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Erie County (PA) Genealogy

George Stokes - Died in Civil War

Contributed by Betty Tripp

Site visitor Betty Tripp is researching the Stokes family as they married into her line. She has discovered the following information on Private George Stokes of Springfield, Erie, PA. Both his parents are buried at East Springfield Cemetery and share a grave marker with Silas and Hannah Greene.

George Stokes of Erie, Pennsylvania

Born 1841 Erie, Pennsylvania; Died 23 Jan 1865 at Confederate Prison, Salisbury, NC. His parents were William P. and Mary Stokes of Springfield, Erie, PA. William is the son of John Stokes and Margaret Peters.

William and Mary Stokes had three children: George born in 1841; Sarah Caroline born in 1843 and Eva Viola 1855. The 1850 Federal Census for McKean, Erie, PA shows them with George and Sarah. The 1860 Federal Census for Conneaut, Erie, PA shows George at home at the age of twenty and Eva V. age 5. Sarah C. had left home.

On 29 February 1864 George was mustered into the 63rd Co C Pennsylvania Volunteers. The Company was recruited in Beaver County. He proceeded to James City where the body of troops was encamped.

The 63rd was involved in many battles during the 1864 Campaign. On the 9th of September 1864 the enlistments for many expired. George was transferred to the Ninety-ninth, and by 19 September 1864 was transferred to the One Hundred and Fifth Pennsylvania. Later he was captured and sent to a Confederate prison in the North Carolina.

The only Confederate Prison in North Carolina was located in small town Salisbury. The prison was a three-story cotton factory on 16 acres. The empty twenty-year-old building was of red brick and was located near the railroad. The prisoners would arrive every day by boxcars. The compound also included six brick tenements, a superintendent's house, a smith shop and other buildings. A wooden stockade was later added. Inside this wall was a trench about 3 feet wide and 2 feet deep called the "deadline." One would be shot without question if found in this area.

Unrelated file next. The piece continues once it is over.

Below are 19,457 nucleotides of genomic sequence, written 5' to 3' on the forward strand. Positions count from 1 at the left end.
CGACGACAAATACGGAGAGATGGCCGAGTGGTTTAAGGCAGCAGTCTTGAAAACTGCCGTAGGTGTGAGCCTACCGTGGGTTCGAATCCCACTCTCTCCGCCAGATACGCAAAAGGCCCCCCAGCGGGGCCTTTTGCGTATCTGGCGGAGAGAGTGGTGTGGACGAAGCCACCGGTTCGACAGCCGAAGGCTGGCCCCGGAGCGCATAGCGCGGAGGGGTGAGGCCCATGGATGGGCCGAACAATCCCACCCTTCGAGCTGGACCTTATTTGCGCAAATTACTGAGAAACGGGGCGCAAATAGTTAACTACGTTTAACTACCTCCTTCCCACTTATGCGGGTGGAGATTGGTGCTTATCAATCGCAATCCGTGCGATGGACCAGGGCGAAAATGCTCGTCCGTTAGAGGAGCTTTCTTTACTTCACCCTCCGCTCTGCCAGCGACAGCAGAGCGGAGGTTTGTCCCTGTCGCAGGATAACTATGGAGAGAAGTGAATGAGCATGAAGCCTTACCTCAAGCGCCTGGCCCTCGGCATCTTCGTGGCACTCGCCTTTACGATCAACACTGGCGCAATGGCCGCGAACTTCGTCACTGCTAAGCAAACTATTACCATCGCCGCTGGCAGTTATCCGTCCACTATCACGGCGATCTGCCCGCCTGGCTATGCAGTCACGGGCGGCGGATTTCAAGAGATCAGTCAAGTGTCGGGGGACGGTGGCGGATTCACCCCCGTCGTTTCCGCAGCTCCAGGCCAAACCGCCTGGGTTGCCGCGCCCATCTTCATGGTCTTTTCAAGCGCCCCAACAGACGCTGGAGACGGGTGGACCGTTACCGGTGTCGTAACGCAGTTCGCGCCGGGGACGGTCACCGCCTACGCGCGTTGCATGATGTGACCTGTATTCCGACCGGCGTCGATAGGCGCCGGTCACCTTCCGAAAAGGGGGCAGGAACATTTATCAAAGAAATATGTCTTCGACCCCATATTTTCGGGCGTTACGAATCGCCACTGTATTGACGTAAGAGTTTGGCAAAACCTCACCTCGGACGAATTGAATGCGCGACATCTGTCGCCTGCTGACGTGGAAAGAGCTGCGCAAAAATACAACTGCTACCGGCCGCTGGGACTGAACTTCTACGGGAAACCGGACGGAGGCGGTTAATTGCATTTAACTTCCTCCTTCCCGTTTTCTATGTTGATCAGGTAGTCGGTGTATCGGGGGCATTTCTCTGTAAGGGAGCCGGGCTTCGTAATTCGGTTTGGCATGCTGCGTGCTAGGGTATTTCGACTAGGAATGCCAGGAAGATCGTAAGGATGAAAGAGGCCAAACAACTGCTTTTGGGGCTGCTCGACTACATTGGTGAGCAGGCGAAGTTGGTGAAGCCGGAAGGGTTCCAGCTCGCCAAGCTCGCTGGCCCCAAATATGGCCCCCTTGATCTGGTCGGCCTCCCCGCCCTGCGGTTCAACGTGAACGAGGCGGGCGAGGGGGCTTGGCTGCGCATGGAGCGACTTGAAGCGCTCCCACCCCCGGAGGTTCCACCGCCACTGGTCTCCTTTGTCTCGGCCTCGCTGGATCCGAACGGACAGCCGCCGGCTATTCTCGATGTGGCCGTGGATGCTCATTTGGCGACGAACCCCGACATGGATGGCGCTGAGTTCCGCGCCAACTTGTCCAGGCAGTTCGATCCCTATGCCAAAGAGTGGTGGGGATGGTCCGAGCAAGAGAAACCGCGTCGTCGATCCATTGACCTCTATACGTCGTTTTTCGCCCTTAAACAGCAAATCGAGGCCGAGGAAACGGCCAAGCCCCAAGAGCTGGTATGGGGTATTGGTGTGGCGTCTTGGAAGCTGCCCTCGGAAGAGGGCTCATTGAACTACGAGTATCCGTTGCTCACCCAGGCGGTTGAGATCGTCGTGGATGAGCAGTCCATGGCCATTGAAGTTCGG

The prison compound was designed for 2,500 men, but by the fall of 1864 there were 5,000 prisoners. The buildings by this time were taken over for hospital use causing the men to seek shelter outside in overcrowded tents during the winter. The death rate increased. Many men died of starvation or disease. Burials had been in coffins and separate graves. After October 1864 due to the high death rate, the prison resorted to a "mass burial system." The bodies were collected daily, counted in the death house (the old blacksmith shop) and loaded on a wagon "hatless, shoeless and coatless." At 2:00 PM each day this wagon went to an abandoned cornfield where they were buried.

That burial ground consisted of eighteen trenches 240 feet long later marked with headstones and footstones. There are no records of the soldiers who were buried in these mass graves. The estimate of those buried there run from 5,000 - 11,700 Union soldiers. The cemetery is today called the Salisbury National Cemetery.

Colonel Oscar A. Mack, the inspector of cemeteries, said in his report of 1870-71, "The bodies were placed one above the other, and mostly without coffins. From the number of bodies exhumed from a given space it was estimated that the number buried in these trenches was 11,700. The number of burials from the prison pen cannot be accurately known."

George Stokes was among the soldiers not identified on the roster of this prison. Army records show that he is buried among the many men that Pennsylvania lost here.

Sources: Louis A Brown, The Salisbury Confederate Prison
The Historic Salisbury National Cemetery website
Army Roster records for PA 63rd Regiment and PA 105th Regiment also found online in the book by Samuel P. Bates, History of Pennsylvania Volunteers, 1861-5; Vol III; Harrisburg: B. Singerly, State Printer, 1870; pp. 526 and 806.

This page was last updated on  Saturday, November 1, 2008 .

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